Marriage must be a celebration of love
By Thandekile Moyo
I tried my hand at dating sometime after I left my husband. I met a man who promised me the world.
He would transport me to and from work, religiously provided me with breakfasts and lunches and showered me with attention and trinkets to make a girl smile.
Like people in Harare say these days, this guy made me believe. Sometime down the line I thought what the heck, let me give this guy a chance.
One afternoon when he brought me lunch at work as usual, I decided to surprise him with the good news that I was going to give him a chance.
To say he was excited is an understatement. On that day I fully realised how easy it is, to make a man smile.
As soon as he got back to his office he started texting me plans for our future.
The first thing he asked for was for me to visit him at his house that weekend.
Then he said something in all innocence I suppose, that shattered his chances with me forever.
“Sweetheart, you do not know how happy you have made me today. I have a bucket full of underwear that I have been waiting to ask you to wash for me the moment you agreed to be my girlfriend. I’ve been throwing them in the laundry basket for a few weeks and I’m about to run out.”
I am not sure exactly how I felt. I have had a long time to digest that statement and yet still cannot describe the feelings roused by that man’s statement.
I remember the shock at the audacity, the nerve, to keep his dirty, probably smelly underwear safely tucked away for me to wash.
I remember feeling offended by the fact that the one thing this man was looking forward to was not my companionship, not my affection but my laundry services!
That remark marked the end of our relationship, barely a few hours after it even began!
Why is it that when men meet women, they suddenly become disabled? All of a sudden they have to be cleaned after, cooked for, and like the man above, lose the ability to wash their undergarments.
Is it a given, that once you have a girlfriend or a wife, automatically you have found a maid?
Should this privilege not be earned, or at least given freely? Is it something one should expect?
I have absolutely no qualms about taking care of a man I love, but I would like to believe there is more I can offer a man than my housekeeping services.
It leaves a bitter taste in my mouth to think someone can save their laundry for weeks in anticipation of getting a girlfriend.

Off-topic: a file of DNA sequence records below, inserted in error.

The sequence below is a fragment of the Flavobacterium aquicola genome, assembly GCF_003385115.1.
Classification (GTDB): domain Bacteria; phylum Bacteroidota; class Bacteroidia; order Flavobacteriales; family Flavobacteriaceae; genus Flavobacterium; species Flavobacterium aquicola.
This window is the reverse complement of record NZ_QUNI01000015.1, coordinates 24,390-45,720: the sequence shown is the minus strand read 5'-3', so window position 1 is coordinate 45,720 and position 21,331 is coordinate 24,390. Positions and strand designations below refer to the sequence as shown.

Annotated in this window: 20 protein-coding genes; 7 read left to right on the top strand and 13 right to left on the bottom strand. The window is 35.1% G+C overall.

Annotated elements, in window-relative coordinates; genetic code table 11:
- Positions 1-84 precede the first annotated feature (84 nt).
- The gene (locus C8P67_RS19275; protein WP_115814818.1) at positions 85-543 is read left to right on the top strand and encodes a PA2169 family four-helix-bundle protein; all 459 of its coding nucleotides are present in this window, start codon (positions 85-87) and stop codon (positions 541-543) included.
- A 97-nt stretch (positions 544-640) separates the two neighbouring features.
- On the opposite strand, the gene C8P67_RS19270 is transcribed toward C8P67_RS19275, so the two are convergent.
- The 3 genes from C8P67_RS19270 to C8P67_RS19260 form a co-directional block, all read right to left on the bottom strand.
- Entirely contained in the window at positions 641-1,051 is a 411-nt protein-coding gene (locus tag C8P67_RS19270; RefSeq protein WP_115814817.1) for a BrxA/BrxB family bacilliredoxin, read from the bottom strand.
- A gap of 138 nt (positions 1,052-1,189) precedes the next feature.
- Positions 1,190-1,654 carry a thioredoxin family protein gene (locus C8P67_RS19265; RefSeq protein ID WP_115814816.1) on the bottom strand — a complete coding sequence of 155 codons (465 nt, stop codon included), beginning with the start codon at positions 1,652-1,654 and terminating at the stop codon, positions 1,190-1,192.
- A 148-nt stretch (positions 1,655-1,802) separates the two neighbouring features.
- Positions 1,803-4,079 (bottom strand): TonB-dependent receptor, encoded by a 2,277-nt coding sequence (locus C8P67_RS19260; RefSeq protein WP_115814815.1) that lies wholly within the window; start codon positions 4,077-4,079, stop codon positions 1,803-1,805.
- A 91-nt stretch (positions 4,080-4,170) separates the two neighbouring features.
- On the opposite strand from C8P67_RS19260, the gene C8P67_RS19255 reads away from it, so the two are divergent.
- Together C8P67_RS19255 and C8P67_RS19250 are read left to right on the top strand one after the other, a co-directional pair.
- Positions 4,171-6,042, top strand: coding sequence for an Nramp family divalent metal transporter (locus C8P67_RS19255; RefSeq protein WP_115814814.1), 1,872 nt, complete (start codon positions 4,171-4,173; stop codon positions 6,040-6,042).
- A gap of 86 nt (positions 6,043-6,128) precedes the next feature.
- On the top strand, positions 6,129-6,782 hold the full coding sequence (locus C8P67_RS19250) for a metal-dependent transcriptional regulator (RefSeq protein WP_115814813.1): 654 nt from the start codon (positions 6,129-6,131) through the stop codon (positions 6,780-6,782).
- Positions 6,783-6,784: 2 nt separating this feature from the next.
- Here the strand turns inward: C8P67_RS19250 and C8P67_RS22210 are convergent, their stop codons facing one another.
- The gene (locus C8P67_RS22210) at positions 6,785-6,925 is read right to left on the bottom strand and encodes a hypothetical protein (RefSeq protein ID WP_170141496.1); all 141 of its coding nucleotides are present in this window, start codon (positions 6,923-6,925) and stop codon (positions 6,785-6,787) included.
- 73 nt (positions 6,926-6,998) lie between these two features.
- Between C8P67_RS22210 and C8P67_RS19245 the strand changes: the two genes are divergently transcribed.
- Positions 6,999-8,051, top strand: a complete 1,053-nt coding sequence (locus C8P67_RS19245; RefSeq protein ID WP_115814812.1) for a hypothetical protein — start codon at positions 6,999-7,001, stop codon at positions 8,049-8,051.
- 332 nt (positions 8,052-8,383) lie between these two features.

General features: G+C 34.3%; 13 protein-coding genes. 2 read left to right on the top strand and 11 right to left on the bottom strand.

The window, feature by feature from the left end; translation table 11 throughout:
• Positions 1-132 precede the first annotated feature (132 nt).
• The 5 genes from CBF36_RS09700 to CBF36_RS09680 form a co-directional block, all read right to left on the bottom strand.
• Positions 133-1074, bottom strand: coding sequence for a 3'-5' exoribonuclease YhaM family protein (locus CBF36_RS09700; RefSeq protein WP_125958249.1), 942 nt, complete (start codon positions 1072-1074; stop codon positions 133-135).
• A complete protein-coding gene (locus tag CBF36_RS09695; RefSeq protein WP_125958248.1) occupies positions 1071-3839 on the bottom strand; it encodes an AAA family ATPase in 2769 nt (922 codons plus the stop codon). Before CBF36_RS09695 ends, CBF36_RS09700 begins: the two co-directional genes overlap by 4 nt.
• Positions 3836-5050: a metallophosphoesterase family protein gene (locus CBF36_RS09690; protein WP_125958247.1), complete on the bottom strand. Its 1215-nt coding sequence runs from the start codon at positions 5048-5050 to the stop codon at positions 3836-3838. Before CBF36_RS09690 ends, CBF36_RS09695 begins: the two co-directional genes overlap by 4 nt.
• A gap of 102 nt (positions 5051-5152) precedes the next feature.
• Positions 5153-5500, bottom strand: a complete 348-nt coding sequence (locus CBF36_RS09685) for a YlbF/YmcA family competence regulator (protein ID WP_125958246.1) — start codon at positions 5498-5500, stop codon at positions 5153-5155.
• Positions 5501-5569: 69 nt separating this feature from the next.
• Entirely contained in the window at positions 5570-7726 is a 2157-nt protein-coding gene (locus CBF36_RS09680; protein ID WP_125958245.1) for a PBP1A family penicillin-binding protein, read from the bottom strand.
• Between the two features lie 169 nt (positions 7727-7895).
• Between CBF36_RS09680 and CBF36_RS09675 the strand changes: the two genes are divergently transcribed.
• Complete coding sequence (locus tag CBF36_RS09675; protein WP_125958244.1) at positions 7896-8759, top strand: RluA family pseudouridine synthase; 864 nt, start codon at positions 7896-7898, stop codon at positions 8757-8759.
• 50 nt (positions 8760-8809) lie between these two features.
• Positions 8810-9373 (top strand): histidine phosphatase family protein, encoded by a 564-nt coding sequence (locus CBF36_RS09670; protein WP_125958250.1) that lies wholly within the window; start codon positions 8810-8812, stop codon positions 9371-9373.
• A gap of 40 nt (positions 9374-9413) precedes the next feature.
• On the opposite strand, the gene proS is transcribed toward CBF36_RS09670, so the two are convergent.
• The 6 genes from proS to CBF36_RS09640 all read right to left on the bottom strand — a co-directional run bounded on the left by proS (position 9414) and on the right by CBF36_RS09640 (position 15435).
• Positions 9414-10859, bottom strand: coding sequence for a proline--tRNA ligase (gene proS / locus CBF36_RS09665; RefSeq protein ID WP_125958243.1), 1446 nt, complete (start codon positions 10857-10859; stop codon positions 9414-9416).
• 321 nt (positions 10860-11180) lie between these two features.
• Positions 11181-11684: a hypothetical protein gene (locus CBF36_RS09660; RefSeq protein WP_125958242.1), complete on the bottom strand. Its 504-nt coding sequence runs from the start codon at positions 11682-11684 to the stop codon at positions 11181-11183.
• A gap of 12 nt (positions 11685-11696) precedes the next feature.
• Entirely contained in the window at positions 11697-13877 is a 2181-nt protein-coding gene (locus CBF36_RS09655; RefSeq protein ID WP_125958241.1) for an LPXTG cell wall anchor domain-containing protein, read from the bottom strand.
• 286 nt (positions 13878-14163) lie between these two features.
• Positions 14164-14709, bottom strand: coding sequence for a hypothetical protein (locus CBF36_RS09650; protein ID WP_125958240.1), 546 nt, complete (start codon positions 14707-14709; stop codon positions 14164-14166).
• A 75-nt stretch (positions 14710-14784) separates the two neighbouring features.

Who is to blame for this attitude exhibited by most African men? Is it our parents, who raise our brothers to expect to be taken care of by women all their lives, be it mothers, sisters, girlfriends and wives?
Is it our mothers? Who raise girls to be good wives but neglect to raise boys to be good husbands?
This got me thinking back to all the times I have heard mothers screaming at their daughters to do something properly for they shall be chased away from their marital homes for not knowing how to cook, clean or do laundry!
I thought back to all the times I have heard girls cry that they have reached their “best before” dates and lament about how they will never get a husband once they reach a certain age.
I cannot help but wonder: Are girls raised simply to be good wives? Do all our destinies lie in the hands of a husband? Is that our main goal in life, to have rings on our fingers? Is marriage the ultimate achievement?
If the answer to all these questions is yes, are we, as women, getting real value out of being married? Is marriage really worth having at all costs?
I look at all the people I see in non-working marriages and their unhappiness breaks my heart.
Why do we get married? Is it for the “married” tag? Is it for the “dignity” that comes with being Mrs X? Is it to prove a point? Is it out of love?
If marriage is for love, why do we force our sons to marry the girls they impregnate even when they clearly do not want to.
Why do we threaten our boyfriends with abandonment when they take too long to propose?
If marriage is for love, should we make our boys and girls feel inadequate once they reach a certain age without getting a spouse. Would it not come at some point in our lives, no matter how old we got?
Let us say yes, marriage is an achievement, what is it that we achieve out of marriage?
Do we get a provider? A protector? A partner? In this day and age when girls can provide for themselves, should marriage still be the ultimate goal.
In this era of men who sponge off women and leave their wives on their own while philandering, is marriage still the best thing for your daughter, when she is impregnated by such a man?
I have seen women (and men) hold on to abusive marriages for years simply because they cannot imagine the embarrassment of divorce.
I have seen people force marched into marriages they are unsure of simply because their parents are embarrassed by their unmarried status.
Marriage, in my opinion, is a celebration of love. An expression of having found the one you feel you cannot live without, a commitment to someone who, at that particular moment, you want to spend the rest of your life with.
Marriage, like any commitment, for example a career, can work, or can fail. It is not a life sentence that one cannot get out of once it starts to bring pain and misery.
Marriage is not compulsory; it is not the only ticket to a full life. One can find happiness with or without a spouse. One can be happier alone than married to another.
Marriage is beautiful, and beautiful things are meant to be enjoyed, not endured. Find a partner you will cherish, not one you have to tolerate!
Next time you start to think your daughter has passed marriageable age ask yourself, do you want her to get married so she feels good, or so that you look good?